What do you bring to every call?
Your state of mind during EMS calls can make all the difference
Many years ago in college, I first learned of the Heisenberg uncertainty principle from several of my professors. For those of you unfamiliar with the concept, German physicist Werner Heisenberg proposed in 1927 that there is a fundamental limit to how precisely one can measure two interrelated variables. He explained that in particle physics, the more precisely you can measure the position of a particle, the less precisely you can measure its momentum, and vice versa. There is always an element of uncertainty in such systems.
Now, my algebra and physics professors were prone to waxing rhapsodic about the subject at greater length than 99% of students were willing to listen. If you’re three days into a methamphetamine bender and really need to sleep, you can read the Wikipedia article on the subject. It’s a real page turner, edge-of-your-seat kinda stuff.
Personally, I’d rather drink a beer and watch this week’s episode of “The Mandalorian.” I know less about particle physics than I know what I did to make Nancy Magee angry with me this time, and I am unlikely to learn more about either.
But my zoology professor introduced me to a related principle, the observer effect, that applies to much of what we do in science, nature, and yes, even EMS.
In a nutshell, the observer effect states that it is impossible to observe and record natural behavior of a system (or animal, or patient), because the mere act of observation alters that behavior. We’re the variable that alters natural behavior.
So last night in the shower, I was struck by an epiphany and found myself shouting excitedly to the living room, “Nancy, write this down! ‘The observer effect of humor!’”
Nancy, her natural behavior altered by my shout, did something entirely uncharacteristic: she wrote it down exactly as I said it. Later, she returned to her natural behavior and began peppering me with questions, interrupting my explanations, interjecting ideas of her own, until I lost my train of thought. But luckily, she wrote it down while it was still fresh.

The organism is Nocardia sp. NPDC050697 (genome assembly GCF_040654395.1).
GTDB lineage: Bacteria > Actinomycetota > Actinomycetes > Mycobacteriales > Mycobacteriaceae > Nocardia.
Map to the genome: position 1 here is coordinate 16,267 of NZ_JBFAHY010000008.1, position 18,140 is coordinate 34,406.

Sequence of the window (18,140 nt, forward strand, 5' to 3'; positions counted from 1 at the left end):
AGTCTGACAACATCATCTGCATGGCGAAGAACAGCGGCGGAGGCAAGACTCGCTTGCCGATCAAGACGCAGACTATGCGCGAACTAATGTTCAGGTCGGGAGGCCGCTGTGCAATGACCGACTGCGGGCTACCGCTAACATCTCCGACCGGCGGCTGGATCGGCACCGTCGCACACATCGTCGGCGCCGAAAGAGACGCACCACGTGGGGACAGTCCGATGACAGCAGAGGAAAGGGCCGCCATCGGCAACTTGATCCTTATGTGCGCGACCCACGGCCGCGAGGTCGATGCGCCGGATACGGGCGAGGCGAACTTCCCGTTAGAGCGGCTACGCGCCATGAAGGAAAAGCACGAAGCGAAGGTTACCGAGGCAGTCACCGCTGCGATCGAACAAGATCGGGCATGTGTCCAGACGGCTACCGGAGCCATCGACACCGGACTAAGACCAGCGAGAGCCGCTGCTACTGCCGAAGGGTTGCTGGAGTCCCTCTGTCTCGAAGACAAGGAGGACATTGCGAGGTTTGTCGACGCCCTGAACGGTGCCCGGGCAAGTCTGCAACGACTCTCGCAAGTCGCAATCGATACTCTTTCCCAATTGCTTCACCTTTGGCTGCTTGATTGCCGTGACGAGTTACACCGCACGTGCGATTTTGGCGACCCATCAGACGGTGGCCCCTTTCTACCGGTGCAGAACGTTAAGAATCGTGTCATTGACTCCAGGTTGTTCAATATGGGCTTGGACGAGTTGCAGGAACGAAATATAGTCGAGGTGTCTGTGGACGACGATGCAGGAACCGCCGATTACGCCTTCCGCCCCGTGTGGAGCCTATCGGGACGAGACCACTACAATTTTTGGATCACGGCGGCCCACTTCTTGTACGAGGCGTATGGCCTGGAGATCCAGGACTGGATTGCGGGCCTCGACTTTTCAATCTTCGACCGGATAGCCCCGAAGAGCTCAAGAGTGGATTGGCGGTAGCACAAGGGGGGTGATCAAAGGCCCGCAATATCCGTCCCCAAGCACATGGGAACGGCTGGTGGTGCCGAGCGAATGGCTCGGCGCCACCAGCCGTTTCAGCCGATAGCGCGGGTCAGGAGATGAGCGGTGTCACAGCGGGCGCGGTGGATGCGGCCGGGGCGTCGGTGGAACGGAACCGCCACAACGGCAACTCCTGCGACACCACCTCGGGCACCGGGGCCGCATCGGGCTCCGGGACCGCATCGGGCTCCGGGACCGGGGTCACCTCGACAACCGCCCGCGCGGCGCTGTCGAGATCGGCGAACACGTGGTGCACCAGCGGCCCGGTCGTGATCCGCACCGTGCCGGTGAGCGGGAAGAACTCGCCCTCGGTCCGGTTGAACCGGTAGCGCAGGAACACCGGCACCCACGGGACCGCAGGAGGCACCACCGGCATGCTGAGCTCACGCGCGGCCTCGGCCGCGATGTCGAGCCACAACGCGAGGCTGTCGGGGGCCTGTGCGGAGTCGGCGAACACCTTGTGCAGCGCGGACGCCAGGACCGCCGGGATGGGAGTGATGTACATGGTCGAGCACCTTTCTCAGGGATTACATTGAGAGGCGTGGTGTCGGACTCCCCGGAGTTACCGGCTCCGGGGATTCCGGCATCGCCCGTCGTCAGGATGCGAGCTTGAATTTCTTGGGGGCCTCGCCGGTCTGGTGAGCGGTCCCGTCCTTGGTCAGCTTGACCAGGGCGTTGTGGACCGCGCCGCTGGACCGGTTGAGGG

Don’t bag on my creative process here, people. This is how the magic happens at Casa de Ambulance Driver.
The patient care variable
One common question I get from readers of my book is, “Kelly, did all this stuff really happen? How did you run so many funny calls?”
Yes, they really happened, and the reason I encounter so many funny calls is that I bring the funny with me.
I bring the burnout, cynicism and sarcasm, too.
I bring the compassion.
I bring the skepticism.
On a bad day, I even bring the anger and rudeness.
I am the variable that patients encounter that changes their natural behavior.
Sure, when you make a living as a storyteller, every tale gets richer in the retelling, but you can’t embellish what isn’t already there. I encounter so many funny calls because I choose to look for the humor in a given situation, and if you look hard enough, you can generally find it. When the humor isn’t there, I’ll provide it myself because those are the times when everyone needs a tension-breaker the most.
And just like finding the humor, if you look hard enough for cynicism, distrust and anger, you’ll find those too. They’re an element of every call; it’s just a matter of whether we choose to mine them. If I’m being honest with myself, in the vast majority of calls where I had an unpleasant encounter, I brought a healthy dose of the bad attitude with me. Patients, caregivers or family mirrored my attitude, or I chose to mirror theirs.
That choice is one we all have – what parts of our careers we focus on. It took me a long time to realize that the key to finding a way out of my depression is to focus more on the things that make me happy.
Remember that the next time you need something to lighten the burden a bit. The next funny or warm encounter is possible on the very next call because you bring it with you.